Vice President Leni Robredo directly addressed five key concerns of the sugar industry in a meeting with representatives of the sugar industry on November 5 in Bacolod City.
Robredo, in the signed message she released yesterday, said that the Sugar Regulatory Administration must be in synch with its new roles mandated by the Sugar Industry Development Act or the SIDA Law.
Robredo also took note of the need for the industry to make better and more timely use of the Sugar Industry Development fund as provided for in the SIDA Law.
The Law, she noted, “provides a valuable and timely mechanism for strengthening the industry, and it should be continued. But,” she stressed, “the industry must show itself capable of utilizing the funds in a more timely and appropriate manner so that the intended benefits are attained.
Robredo also urged the agency to fight for a level playing field to counter import liberalization, stressing the need for government to find measures to make Philippine agriculture world-class and competitive.
The vice president also tackled other related issues such as milling efficiency, labor shortage, rising production costs and soaring fertilizer prices and pointed out that support to strengthen the sugar industry is well within reach with the enactment of the SIDA Law.
Robredo acknowledged that local food producers and the agricultural sector in general, are often made to compete against subsidized imports.
“Setting aside for the meantime the issues about our international trade commitments,” she said, “your call for carefully calibrated sugar imports is consistent with our stand that the Filipino farmers must be accorded adequate and appropriate policy and other support measures to make farming profitable while addressing the country’s need for food security that translates to available, affordable and safe food for all Filipinos.”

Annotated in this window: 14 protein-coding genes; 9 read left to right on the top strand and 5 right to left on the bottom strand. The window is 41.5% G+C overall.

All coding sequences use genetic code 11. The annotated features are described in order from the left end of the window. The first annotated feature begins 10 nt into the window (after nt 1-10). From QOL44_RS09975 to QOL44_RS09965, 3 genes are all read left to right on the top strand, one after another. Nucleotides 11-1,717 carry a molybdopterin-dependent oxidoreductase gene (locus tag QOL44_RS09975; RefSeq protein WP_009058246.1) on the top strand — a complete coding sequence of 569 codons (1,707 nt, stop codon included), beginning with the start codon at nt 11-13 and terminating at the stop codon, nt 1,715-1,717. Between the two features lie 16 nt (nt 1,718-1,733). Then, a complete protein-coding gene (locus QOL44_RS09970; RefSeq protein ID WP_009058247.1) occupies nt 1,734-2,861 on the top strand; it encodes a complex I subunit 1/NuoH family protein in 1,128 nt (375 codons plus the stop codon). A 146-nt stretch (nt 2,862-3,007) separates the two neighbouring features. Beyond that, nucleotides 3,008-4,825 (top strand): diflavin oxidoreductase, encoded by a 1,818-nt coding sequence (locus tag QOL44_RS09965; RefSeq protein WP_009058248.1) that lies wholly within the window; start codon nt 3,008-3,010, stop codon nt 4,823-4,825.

Robredo took cognizance of the apprehensions of some quarters in the industry over agrarian reform, and of the failures and shortcomings of the program, particularly in its failure to provide adequate and timely support services to agrarian reform beneficiaries or ARBs, to make them economically-viable farmers.
But she also recounted the program’s successes and the need for government to replicate those gains, citing in particular the SRA’s block farming program started by former Administrator Gina Martin.
“The experiences – both successes and failures – can be very instructive in designing approaches that will work in sugarcane production ” she said.
SUGAR ROAD MAP
Robredo said she is aware that the sugar sector today is facing serious challenges, noting that the industry has yet to achieve its goals of attaining 70-75 tons cane per hectare and purity of 2.0 LKg per ton cane (Lkg/TC).
The Vice President noted that the industry is experiencing shortages in labor, both for cultivation and harvesting, as well as increasing costs of production, rising fertilizer prices, increasing transport costs, continuing demand for higher wages, and unaffordable equipment and maintenance costs.
“(Local) sugar prices are under pressure from sugar imports. Sugar mills are likewise challenged. Milling efficiencies are comparatively low, and hauling costs to bring canes to the mills are rising. Because of milling overcapacity in some areas, particularly in Negros, competition for cane supply can approach cut-throat levels,” she said.
Solutions are in order,” Robredo stressed, but added that “you have all the talent that the industry needs to chart and follow a viable course of action.”*